The first breakfast conference organized by EM Strasbourg's Customer Experience Chair brought together Christophe Benavent, Professor of Management at the University of Paris Nanterre, author of “Platforms, Collaborative Sites, Marketplaces, Social Networks” [originally in French], published by Fyp éditions, and Guillaume Despré, Head of Digital, Data Management & CRM at Crédit Mutuel, a partner of EM Strasbourg's Customer Experience Chair. An opportunity to discuss the platformization of the economy and its consequences on the experience delivered by brands.
What Is the Platformization of the Economy?
“The platformization of the economy is the emergence of interfaces in the relationship between consumers and businesses,” explains Guillaume Despré. On the one hand, for several years now we have been witnessing the emergence of giant platforms, such as streaming sites or holiday booking sites, to name but a few; platforms that are taking a large share of the market and of the value created. On the other hand, the major change we are witnessing is the fact that many brands are becoming platforms themselves. For his part, Christophe Benavent notes a global evolution of economies which are trending towards “On Demand”. As a result, companies are being created that specialize in the interfacing role connecting people and putting them in contact, in order to create value. This is the case with Airbnb, which links customers and property owners, but which, unlike the traditional hotel industry, does not own the properties on offer and does not have dedicated staff. The principle of these platforms is to outsource services and coordinate activities.
Since the Platform Lies Between the Brand and the Customer, What Is the Impact for the Brands in This New Landscape?
Guillaume Despré explains that historically, “to define what a brand was, we created a name, a logo, a graphic charter, and then this emblem was distributed through advertising”. Today, people are engaging with less and less traditional media. Brands are expressing themselves more on platforms than through their own graphic standards.
There is a loss of brand power confirmed by Christophe Benavent, who believes that brands no longer have any, or have little, direct contact with their customers. We are clearly witnessing an acceleration of intermediation, and a net reduction in brand-consumer interactions. At the same time, it can be seen that many of these markets have become freemium, especially apps, which are very often free; “the consumer has this demand for free content”. A new hierarchy has also been established with the arrival of social networks, which generate a lot of inequalities: it is easier for large platforms to be visible than for “simple brands”. The same applies to market scales, which have also changed considerably in recent years. By way of comparison, La Redoute, a mail order giant in the 1980s, had 7 million customers. Today, Rakuten has 1.3 billion, and Facebook is close to 3 billion. The “governmentality” effect is also present: brands no longer have time to communicate. They are seeking to act directly on customer behavior. We really are living in a society where On Demand is everywhere; more than ever now, time is money.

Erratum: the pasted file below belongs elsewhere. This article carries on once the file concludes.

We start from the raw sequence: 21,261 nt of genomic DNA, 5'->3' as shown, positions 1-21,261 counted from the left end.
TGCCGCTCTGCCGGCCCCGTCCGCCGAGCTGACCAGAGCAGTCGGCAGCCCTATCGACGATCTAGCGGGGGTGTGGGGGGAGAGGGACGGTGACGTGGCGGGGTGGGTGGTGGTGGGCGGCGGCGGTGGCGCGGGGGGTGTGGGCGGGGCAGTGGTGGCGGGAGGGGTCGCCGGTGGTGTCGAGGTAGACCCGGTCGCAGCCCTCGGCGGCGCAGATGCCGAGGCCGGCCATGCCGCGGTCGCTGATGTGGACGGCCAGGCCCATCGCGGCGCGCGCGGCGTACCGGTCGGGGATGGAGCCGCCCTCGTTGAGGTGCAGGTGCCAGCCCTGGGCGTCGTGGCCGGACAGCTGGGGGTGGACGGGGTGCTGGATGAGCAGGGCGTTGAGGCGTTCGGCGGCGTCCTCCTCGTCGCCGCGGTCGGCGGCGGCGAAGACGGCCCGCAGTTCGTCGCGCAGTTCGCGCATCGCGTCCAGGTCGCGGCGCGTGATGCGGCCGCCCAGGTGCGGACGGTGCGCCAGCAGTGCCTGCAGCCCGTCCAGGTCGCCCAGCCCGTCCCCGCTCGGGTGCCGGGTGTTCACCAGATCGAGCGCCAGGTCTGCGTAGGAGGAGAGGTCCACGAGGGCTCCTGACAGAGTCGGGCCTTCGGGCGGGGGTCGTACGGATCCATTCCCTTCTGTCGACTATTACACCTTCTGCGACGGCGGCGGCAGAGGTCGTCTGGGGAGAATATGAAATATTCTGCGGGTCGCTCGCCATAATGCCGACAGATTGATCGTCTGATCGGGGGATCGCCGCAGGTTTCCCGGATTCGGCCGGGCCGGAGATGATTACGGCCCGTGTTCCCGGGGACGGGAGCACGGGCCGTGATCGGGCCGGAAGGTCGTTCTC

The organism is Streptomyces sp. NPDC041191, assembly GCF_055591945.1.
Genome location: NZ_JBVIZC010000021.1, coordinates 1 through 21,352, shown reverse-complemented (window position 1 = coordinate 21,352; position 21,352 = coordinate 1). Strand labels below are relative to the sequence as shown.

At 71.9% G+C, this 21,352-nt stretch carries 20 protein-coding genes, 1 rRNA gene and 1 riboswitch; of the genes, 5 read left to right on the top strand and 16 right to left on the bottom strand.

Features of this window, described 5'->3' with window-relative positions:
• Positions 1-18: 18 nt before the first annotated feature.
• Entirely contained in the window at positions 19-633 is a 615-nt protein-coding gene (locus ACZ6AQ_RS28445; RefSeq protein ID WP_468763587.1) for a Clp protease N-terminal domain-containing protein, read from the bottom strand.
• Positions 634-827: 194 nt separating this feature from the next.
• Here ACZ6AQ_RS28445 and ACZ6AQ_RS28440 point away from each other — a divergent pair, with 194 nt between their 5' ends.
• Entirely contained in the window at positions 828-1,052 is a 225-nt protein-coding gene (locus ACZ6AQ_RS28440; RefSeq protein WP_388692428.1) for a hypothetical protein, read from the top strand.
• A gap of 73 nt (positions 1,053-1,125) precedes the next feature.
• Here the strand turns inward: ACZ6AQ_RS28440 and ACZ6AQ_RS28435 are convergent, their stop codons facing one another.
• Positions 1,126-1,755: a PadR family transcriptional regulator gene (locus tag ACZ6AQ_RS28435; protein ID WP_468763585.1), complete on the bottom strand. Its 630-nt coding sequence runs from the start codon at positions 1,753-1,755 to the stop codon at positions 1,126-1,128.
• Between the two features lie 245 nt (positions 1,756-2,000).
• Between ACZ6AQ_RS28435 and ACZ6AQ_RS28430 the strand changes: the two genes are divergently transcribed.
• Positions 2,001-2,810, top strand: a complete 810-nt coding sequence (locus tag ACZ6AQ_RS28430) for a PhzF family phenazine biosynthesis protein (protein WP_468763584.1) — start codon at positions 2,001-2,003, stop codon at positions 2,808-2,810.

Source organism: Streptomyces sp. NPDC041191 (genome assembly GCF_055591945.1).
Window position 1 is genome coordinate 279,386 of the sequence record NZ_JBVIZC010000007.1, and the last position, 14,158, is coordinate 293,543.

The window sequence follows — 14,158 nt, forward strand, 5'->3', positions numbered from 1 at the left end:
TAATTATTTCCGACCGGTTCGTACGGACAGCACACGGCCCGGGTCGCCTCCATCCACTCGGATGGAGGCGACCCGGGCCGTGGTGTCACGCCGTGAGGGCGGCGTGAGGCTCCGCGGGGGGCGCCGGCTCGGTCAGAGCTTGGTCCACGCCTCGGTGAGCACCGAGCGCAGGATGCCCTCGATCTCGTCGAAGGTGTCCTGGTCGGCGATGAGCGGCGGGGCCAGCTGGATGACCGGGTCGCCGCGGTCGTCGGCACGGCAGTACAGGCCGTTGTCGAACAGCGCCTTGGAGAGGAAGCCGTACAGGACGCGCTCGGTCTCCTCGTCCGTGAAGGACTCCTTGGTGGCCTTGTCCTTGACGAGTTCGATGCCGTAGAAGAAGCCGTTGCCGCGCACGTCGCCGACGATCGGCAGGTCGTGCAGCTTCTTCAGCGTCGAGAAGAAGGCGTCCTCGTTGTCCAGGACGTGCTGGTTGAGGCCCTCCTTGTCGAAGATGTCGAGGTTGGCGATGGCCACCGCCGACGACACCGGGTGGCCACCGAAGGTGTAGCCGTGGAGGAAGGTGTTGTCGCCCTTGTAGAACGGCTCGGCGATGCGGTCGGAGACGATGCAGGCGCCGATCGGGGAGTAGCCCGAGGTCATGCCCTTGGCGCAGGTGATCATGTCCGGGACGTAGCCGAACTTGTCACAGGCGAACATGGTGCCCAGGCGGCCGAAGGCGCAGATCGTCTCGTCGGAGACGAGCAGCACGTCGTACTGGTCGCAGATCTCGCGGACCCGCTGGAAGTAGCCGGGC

What About the Ecological Impact of Platformization?
According to Guillaume Despré, while it is possible to consider that platformization has environmental repercussions, it must however be recognized that these effects are more globally linked to digitization. If the Internet were a country, it would be among the biggest polluters, just behind China and the United States. Platform creators have an important role to play, by setting them up in such a way as to reduce the environmental impact. The Big Four have also made commitments in this regard, demonstrating a strong awareness of the environmental cause.
What Can Brands Do to Address This New Market Architecture?
Although platforms are not replacing brands, they are threatening their profits, says Christophe Benavent. In order to survive, brands need to occupy space, find ways to connect with their customers and engage in dialogue with them. But at a time when the forms of company organization are changing again and all our objects are becoming interfaces in their own right, the only way to fight against platforms is to make them! The major conglomerates are already joining forces to create a major European platform.
Guillaume Despré confirms this idea: it is no longer possible to fight against large platforms. The question that remains for brands is how best to fit in. And despite the current evolution, although digital has taken an enormous place in everyone's daily life, brands would be wrong to neglect human contact. Customers are looking for a return to physical proximity and practicality. If platformization is a space to be conquered, the physical distribution network must be preserved.